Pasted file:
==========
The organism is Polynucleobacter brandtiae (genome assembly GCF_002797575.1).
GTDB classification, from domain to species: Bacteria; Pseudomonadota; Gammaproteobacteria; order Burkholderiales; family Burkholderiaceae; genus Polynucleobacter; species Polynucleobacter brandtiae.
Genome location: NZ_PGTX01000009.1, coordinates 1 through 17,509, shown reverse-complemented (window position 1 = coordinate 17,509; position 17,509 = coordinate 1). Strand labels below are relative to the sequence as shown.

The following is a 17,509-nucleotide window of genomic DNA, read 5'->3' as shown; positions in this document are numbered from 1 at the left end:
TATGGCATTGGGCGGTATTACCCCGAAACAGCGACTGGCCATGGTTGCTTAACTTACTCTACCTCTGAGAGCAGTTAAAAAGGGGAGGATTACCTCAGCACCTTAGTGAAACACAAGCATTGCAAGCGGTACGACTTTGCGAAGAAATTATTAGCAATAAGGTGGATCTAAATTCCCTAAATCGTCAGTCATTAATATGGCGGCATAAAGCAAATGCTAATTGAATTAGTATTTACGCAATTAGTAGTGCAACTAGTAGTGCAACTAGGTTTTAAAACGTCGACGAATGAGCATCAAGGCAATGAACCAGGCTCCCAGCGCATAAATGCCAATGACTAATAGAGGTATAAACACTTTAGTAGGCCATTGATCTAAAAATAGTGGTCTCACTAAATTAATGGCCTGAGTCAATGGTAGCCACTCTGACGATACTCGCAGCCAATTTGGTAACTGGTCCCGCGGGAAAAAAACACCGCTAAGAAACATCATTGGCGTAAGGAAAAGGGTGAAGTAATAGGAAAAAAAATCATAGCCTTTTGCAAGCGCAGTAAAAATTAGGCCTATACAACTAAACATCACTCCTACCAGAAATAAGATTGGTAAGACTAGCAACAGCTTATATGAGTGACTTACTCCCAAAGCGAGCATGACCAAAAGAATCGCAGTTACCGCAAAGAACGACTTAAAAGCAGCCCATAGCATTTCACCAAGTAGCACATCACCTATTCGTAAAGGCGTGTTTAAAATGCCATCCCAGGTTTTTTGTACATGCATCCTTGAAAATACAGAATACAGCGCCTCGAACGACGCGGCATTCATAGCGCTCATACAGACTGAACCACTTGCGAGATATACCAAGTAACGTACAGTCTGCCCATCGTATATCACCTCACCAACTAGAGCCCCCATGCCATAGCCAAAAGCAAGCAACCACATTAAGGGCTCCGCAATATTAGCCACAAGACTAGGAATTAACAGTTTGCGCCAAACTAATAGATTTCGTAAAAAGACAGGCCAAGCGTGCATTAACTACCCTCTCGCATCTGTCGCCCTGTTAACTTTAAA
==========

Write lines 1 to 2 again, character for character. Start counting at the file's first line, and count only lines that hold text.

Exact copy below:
The organism is Polynucleobacter brandtiae (genome assembly GCF_002797575.1).
GTDB classification, from domain to species: Bacteria; Pseudomonadota; Gammaproteobacteria; order Burkholderiales; family Burkholderiaceae; genus Polynucleobacter; species Polynucleobacter brandtiae.